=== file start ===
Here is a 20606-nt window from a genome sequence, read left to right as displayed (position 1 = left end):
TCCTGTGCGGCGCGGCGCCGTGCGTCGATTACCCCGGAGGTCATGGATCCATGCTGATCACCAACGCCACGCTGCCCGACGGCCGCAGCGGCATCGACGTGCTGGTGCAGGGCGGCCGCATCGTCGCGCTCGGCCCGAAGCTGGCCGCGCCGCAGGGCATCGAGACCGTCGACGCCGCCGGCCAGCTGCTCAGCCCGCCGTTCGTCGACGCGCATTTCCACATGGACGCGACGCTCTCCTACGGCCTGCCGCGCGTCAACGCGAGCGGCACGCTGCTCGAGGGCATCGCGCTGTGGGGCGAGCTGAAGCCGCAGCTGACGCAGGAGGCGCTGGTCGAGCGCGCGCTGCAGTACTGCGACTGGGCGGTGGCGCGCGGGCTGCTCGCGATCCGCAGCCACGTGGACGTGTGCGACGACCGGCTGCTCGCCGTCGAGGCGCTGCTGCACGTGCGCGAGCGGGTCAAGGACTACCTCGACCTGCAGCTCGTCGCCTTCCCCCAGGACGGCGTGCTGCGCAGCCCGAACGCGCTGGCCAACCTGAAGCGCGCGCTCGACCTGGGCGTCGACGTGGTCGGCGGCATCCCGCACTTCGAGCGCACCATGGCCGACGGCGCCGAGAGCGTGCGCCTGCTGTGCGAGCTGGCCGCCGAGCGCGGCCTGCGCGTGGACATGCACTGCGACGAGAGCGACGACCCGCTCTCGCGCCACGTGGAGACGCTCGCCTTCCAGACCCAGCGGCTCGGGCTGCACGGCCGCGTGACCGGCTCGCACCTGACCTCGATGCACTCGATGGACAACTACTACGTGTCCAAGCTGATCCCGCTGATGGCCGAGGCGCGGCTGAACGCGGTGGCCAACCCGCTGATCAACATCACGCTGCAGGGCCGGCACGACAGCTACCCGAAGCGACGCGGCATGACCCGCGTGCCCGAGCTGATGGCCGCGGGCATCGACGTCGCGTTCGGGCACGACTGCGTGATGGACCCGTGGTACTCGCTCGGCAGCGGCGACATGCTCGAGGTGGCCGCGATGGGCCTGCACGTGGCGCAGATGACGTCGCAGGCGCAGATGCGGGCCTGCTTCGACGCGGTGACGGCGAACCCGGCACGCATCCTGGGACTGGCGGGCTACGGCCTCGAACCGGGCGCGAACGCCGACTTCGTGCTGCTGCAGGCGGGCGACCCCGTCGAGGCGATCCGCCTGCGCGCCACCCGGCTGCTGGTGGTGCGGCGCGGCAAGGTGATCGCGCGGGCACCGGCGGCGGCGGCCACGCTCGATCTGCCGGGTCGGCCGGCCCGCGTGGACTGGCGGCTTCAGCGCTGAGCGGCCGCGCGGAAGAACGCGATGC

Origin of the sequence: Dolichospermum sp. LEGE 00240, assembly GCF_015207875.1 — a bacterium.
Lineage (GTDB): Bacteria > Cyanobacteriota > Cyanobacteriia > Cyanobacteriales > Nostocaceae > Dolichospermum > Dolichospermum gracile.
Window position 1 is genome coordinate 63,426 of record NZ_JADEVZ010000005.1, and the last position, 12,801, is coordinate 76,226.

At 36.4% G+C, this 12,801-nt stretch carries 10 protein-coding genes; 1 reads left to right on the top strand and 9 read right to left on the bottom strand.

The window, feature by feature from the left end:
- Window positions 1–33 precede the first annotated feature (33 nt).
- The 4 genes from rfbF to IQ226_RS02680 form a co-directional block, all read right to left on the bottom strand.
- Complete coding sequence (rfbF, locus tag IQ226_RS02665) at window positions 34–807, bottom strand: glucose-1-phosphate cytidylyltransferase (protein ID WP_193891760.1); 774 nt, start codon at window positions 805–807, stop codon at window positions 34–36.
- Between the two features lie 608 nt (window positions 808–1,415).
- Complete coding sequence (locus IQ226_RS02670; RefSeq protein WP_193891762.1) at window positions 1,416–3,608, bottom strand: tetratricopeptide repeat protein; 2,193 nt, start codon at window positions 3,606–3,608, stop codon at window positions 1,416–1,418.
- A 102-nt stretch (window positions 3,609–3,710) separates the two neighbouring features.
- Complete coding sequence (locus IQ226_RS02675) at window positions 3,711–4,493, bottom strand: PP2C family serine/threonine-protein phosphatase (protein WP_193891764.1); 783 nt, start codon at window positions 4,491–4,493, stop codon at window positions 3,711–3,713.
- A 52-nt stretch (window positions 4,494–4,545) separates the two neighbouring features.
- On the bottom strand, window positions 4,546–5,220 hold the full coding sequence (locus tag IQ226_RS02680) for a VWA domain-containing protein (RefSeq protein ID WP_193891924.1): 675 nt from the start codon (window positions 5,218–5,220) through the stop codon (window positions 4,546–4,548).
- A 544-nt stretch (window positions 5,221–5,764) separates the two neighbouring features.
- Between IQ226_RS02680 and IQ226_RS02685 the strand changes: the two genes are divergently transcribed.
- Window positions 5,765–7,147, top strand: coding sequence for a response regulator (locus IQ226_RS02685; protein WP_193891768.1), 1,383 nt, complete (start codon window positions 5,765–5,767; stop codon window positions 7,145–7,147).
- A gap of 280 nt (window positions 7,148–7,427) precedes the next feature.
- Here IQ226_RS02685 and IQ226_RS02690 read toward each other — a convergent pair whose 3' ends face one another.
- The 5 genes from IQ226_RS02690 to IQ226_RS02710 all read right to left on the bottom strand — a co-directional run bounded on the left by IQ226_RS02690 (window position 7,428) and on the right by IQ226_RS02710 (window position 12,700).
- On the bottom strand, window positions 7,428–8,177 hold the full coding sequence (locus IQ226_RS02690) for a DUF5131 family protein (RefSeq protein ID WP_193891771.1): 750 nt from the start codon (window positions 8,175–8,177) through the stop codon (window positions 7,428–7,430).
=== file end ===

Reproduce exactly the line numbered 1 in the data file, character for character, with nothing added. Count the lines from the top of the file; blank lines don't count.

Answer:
Here is a 20606-nt window from a genome sequence, read left to right as displayed (position 1 = left end):